• Pie de camote y coco-- definitely the star of the show. Our friends Leidy and Betty made this sweet potato and coconut pie; it came out tasting like pumpkin pie, but better. Much, much better. Full disclosure: we stole the recipe from the Times, and you can make it, too.
Pictures below...

Here is my mango/limon chutney... really easy to make; just combine a cup of sugar and a cup of white vinegar and bring to boil, then add mango, golden raisins, garlic, lime zest, and lime juice and let simmer for about 45 minutes, stirring occasionally. WHAM.

Betty and Leidy, working on the Pie de Camote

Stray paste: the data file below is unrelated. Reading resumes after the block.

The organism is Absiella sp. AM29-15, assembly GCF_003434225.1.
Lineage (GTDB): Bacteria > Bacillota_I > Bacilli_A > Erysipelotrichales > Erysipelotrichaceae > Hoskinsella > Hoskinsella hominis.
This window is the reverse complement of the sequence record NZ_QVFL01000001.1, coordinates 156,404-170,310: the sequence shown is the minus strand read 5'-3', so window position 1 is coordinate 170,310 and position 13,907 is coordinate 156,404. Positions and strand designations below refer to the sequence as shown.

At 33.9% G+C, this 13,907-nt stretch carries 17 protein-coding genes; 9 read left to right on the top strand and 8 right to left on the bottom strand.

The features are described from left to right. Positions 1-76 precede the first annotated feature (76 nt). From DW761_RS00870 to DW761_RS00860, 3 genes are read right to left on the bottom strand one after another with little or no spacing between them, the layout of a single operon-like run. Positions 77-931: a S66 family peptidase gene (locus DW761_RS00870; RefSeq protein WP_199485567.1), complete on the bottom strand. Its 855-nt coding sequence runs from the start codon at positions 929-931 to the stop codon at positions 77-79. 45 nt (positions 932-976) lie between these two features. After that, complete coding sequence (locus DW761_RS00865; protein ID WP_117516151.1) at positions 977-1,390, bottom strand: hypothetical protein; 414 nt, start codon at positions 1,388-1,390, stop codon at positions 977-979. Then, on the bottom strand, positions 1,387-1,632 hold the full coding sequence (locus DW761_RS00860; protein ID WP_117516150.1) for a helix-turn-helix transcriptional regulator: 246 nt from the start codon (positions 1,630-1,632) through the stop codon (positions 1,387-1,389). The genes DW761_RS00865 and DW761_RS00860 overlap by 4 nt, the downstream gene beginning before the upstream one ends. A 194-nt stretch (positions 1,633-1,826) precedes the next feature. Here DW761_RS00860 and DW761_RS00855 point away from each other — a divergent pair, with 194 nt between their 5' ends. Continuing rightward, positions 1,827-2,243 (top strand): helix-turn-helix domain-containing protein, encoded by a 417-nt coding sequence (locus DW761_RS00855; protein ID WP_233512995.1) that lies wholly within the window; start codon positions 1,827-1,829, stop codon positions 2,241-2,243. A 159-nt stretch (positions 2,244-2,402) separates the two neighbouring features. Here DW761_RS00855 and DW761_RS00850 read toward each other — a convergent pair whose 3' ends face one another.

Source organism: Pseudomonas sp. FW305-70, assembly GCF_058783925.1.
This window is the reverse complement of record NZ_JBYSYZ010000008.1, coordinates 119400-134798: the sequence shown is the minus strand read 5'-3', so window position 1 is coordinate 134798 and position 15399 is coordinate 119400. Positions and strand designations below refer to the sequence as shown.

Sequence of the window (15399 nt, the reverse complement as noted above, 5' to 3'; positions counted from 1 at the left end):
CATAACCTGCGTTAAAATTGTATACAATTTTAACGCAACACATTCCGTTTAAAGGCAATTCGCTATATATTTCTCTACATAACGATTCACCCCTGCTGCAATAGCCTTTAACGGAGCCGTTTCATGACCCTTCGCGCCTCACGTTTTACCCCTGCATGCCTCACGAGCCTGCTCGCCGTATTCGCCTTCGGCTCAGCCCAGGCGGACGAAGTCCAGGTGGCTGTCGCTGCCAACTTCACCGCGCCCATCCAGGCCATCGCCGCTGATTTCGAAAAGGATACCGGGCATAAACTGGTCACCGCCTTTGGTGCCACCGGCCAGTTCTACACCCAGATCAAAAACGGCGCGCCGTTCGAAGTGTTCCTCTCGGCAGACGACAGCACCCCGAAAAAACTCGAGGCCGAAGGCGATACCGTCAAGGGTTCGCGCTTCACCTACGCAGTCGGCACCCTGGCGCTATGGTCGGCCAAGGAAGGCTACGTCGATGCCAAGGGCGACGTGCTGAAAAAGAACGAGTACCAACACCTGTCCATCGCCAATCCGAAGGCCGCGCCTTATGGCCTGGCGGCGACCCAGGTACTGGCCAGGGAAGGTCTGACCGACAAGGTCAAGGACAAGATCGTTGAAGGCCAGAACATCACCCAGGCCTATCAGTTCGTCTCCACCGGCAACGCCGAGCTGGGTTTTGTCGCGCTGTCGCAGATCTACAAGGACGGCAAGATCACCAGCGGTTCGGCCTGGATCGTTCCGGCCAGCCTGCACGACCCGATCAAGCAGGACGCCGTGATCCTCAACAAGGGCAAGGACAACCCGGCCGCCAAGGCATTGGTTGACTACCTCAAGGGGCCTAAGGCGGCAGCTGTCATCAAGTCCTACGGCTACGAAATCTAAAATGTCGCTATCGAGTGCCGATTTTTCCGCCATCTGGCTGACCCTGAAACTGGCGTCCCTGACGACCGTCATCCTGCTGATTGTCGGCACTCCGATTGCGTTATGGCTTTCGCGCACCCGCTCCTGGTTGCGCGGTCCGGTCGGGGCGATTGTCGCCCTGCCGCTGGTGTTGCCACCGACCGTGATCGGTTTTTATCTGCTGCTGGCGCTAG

Rach, with her stuffing made of pastel de choclo (pretty much corn bread), veggies, a chicken heart or two that we may have bought for about 68 cents, and aji amarillo.

Mmmmm... pie de camote in the center of the table

Happy Thanksgiving, everyone!


Talentooooo Urbanoooo

On Sunday, my students from Jovenes de Buena Voluntad presented the show we've been working on for the past two months! JBV is a community-based organization run almost entirely by young people in Ventanilla, with help from one adult leader and a few volunteers from the area and abroad. The idea of the organization is that volunteers can suggest workshops, and the participants give feedback and then decide whether they want to participate. The young people also plan events and organize volunteer opportunities for themselves. It's a great model of grassroots organizing that emphasizes the importance of working in solidarity, and I've really loved working with them.